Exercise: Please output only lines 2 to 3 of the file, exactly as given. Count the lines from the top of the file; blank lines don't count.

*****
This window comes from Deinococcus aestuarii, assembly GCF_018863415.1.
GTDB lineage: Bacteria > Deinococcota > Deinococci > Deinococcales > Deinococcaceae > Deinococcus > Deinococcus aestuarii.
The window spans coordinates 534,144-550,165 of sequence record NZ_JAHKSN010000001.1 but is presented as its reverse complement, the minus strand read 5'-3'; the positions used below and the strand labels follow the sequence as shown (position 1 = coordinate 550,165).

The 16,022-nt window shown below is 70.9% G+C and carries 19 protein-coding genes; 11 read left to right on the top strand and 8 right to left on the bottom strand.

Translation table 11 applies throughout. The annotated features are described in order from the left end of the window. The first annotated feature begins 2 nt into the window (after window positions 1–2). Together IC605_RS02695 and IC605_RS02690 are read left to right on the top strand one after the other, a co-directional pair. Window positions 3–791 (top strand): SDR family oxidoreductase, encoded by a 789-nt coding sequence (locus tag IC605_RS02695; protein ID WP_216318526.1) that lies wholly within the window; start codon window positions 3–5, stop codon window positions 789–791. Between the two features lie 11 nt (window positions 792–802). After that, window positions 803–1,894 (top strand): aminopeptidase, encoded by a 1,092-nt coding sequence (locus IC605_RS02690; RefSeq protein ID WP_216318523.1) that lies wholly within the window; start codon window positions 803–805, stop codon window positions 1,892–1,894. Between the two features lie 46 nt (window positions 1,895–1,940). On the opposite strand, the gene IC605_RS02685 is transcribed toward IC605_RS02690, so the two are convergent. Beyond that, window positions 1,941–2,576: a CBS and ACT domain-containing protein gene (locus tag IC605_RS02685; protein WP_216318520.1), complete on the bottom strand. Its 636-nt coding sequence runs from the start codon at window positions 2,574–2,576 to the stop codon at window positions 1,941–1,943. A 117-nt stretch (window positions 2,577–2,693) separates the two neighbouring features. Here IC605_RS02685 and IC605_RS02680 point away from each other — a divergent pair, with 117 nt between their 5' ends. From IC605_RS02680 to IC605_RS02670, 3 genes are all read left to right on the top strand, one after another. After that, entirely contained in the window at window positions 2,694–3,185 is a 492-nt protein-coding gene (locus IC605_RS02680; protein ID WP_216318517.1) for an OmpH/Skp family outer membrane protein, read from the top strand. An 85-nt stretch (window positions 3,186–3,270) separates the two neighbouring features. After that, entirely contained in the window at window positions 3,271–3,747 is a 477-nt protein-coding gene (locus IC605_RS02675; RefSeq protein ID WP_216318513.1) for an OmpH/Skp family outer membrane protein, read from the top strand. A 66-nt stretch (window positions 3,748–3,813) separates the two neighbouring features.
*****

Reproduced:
GTDB lineage: Bacteria > Deinococcota > Deinococci > Deinococcales > Deinococcaceae > Deinococcus > Deinococcus aestuarii.
The window spans coordinates 534,144-550,165 of sequence record NZ_JAHKSN010000001.1 but is presented as its reverse complement, the minus strand read 5'-3'; the positions used below and the strand labels follow the sequence as shown (position 1 = coordinate 550,165).